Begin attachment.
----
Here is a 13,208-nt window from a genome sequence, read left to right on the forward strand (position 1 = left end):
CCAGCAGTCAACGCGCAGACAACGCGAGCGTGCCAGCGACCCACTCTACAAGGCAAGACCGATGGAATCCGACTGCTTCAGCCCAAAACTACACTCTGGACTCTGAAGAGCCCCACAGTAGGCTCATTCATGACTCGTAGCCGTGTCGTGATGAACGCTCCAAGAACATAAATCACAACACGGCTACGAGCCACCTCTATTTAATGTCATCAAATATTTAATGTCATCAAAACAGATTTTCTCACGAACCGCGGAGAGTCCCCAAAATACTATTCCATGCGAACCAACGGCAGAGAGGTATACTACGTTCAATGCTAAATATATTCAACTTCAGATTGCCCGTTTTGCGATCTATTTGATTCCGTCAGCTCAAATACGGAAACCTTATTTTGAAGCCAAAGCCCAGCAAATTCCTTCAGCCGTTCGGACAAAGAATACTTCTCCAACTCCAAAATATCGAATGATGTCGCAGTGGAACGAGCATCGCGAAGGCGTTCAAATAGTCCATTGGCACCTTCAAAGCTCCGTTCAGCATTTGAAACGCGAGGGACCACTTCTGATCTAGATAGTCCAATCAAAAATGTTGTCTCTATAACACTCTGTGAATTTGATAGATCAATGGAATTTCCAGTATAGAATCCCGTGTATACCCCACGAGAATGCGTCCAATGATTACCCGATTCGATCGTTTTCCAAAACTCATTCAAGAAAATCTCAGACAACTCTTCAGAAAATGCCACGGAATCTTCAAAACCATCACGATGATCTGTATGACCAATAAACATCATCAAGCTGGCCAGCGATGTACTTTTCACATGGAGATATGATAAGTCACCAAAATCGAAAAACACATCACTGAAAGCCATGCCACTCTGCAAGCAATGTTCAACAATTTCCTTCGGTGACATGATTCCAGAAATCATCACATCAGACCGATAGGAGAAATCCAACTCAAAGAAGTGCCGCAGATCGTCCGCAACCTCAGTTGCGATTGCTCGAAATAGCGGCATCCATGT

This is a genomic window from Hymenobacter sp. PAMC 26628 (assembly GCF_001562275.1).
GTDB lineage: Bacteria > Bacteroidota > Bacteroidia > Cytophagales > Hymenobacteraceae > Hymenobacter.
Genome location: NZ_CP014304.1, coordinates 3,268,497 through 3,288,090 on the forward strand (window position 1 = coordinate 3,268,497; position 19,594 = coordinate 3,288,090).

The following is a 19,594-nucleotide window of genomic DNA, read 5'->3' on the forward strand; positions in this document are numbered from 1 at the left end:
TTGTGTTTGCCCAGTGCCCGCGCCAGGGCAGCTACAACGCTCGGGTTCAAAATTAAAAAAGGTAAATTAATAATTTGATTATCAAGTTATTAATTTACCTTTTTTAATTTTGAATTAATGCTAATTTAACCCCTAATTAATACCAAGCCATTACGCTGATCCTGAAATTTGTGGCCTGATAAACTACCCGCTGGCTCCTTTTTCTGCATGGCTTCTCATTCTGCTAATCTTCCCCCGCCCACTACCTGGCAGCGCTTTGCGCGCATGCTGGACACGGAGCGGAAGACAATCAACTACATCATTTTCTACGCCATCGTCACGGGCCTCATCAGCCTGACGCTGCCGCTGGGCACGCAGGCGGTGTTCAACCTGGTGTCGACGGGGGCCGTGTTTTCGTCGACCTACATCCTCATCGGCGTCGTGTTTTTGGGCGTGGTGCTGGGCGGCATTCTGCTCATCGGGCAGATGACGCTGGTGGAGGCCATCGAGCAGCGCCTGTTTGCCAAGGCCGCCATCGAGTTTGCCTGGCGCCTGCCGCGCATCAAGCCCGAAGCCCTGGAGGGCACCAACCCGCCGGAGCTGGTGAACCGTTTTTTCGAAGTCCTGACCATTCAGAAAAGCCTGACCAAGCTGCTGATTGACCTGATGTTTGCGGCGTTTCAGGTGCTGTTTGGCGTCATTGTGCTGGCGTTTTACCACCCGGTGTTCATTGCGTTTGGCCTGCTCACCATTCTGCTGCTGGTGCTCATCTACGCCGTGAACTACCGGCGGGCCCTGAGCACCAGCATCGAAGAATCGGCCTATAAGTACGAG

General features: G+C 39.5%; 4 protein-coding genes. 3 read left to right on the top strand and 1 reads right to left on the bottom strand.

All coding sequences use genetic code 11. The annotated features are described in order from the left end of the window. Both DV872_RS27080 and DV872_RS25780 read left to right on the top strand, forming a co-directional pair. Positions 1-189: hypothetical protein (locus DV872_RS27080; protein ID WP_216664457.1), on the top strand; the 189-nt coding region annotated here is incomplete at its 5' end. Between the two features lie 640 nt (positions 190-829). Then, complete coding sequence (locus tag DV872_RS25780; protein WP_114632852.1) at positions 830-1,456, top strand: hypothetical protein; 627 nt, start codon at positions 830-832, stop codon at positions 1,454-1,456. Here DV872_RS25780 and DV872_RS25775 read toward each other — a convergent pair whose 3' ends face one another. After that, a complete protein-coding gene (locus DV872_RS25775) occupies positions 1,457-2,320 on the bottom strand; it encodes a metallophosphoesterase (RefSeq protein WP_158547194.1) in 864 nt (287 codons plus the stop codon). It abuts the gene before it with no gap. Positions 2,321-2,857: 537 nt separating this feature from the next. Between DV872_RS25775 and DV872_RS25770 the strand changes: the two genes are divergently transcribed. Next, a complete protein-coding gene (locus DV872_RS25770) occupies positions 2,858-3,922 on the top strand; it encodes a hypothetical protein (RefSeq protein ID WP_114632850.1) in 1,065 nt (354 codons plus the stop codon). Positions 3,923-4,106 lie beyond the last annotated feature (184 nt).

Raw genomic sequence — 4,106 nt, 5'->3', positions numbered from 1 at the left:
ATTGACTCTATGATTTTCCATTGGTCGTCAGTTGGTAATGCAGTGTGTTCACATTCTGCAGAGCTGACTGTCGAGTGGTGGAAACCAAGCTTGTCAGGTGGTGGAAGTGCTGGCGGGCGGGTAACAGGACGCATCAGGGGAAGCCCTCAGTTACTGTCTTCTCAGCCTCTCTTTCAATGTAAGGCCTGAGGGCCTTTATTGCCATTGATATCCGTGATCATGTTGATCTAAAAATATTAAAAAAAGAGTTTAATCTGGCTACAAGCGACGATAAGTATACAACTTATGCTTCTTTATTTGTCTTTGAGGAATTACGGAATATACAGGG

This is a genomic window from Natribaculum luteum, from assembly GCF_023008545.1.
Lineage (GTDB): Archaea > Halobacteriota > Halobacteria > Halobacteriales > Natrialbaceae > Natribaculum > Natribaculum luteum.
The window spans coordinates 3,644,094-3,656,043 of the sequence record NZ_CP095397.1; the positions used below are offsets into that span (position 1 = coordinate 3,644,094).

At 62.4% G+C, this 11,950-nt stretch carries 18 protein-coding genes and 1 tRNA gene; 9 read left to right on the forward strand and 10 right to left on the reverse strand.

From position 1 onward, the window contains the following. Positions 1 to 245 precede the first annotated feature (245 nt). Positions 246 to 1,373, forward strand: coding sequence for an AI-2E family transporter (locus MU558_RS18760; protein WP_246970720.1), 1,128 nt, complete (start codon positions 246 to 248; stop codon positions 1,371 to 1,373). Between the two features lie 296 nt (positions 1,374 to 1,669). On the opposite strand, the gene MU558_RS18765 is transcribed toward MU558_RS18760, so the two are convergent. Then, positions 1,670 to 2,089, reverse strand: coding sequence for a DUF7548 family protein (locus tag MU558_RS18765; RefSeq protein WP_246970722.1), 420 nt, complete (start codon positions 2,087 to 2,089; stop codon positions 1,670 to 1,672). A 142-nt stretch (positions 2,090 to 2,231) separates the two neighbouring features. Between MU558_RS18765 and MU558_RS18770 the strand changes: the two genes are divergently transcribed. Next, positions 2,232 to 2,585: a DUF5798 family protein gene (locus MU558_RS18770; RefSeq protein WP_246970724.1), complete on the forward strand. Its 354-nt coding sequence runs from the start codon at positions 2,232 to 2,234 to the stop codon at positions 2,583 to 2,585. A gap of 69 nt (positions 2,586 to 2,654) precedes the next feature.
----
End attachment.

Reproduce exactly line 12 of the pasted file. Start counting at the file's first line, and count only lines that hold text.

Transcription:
This is a genomic window from Natribaculum luteum, from assembly GCF_023008545.1.